In Germany, a Better Vaccine for Politicians?
Key Excerpts from Article on Website of Time magazine
Posted: November 19th, 2009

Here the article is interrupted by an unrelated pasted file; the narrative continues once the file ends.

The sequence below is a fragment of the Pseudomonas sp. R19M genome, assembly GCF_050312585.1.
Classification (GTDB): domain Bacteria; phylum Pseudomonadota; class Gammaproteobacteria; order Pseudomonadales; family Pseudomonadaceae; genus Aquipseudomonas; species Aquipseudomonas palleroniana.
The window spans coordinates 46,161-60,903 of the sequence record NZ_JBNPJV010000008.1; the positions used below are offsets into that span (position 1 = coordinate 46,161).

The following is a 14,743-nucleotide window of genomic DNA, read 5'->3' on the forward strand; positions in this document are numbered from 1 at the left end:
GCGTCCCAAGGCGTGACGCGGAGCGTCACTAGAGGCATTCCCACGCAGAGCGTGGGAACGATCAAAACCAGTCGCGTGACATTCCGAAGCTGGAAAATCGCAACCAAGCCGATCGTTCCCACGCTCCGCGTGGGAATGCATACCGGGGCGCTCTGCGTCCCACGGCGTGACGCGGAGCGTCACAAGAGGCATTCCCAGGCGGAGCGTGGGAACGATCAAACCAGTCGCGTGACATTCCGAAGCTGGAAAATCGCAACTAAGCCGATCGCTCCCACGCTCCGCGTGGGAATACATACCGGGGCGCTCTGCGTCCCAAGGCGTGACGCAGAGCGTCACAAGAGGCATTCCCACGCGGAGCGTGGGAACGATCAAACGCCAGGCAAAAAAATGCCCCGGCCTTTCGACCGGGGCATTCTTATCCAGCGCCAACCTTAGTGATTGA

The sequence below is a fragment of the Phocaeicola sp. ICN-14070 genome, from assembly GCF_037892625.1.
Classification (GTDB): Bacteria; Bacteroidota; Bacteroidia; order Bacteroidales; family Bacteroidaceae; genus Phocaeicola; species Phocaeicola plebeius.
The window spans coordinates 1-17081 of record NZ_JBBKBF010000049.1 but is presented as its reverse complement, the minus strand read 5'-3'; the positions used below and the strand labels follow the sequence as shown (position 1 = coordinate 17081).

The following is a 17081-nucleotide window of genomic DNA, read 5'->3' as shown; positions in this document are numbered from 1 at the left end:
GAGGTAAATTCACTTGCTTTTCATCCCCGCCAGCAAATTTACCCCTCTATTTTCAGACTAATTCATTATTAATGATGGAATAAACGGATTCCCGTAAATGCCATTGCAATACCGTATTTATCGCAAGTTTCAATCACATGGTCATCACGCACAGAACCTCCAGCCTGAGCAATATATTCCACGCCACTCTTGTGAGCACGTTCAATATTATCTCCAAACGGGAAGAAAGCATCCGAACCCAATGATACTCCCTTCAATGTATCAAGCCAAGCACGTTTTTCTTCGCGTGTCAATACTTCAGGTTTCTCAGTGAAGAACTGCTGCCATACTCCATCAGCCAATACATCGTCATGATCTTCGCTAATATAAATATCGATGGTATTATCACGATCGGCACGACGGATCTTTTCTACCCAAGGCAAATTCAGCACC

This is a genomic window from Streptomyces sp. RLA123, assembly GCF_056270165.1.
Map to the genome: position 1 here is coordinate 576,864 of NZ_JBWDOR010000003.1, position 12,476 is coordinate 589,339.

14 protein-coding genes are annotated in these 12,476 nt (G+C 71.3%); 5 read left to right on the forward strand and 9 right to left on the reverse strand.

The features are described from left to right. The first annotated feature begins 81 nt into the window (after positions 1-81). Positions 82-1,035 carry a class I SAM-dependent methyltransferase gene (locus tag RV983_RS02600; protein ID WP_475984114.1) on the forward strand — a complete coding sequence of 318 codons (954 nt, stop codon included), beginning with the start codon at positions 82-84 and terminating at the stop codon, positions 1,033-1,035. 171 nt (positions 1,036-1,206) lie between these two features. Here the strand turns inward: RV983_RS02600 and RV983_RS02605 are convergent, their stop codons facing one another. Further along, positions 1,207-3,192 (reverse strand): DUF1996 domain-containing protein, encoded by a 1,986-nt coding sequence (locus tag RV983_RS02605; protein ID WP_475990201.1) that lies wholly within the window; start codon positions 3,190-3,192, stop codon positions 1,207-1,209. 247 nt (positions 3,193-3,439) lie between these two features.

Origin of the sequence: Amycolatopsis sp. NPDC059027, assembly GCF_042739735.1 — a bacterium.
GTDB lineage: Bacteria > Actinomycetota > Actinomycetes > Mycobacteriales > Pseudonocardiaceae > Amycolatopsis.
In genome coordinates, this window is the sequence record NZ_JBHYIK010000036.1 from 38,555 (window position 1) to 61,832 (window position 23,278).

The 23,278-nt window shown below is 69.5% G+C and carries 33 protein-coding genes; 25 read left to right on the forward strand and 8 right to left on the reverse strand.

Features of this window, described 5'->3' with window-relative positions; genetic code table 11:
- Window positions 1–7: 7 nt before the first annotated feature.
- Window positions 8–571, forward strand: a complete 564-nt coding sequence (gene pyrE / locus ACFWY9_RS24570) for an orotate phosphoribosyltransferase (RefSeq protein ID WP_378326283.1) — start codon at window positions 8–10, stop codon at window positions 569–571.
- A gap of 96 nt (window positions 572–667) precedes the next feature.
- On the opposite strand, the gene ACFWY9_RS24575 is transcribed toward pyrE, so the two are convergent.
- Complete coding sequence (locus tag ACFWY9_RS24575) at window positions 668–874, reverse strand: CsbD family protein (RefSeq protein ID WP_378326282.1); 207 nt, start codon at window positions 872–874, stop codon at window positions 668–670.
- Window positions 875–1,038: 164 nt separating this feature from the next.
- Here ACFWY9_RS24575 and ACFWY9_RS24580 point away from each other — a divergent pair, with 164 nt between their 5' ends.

As Germany launched its mass-vaccination program against the H1N1 flu virus on Monday, the government found itself fending off accusations of favoritism because it was offering one vaccine believed to have fewer side effects to civil servants, politicians and soldiers, and another, potentially riskier vaccine to everyone else. The German government prepared for its mass-vaccination campaign earlier this year by ordering 50 million doses of the Pandemrix vaccine. The vaccine, manufactured by GlaxoSmithKline, contains an immunity-enhancing chemical compound, known as an adjuvant, whose side effects are not yet entirely known. The Interior Ministry confirmed that it had ordered a different vaccine, Celvapan, for government officials and the military. Celvapan, which is made by U.S. pharmaceutical giant Baxter, does not contain an adjuvant and is believed to have fewer side effects.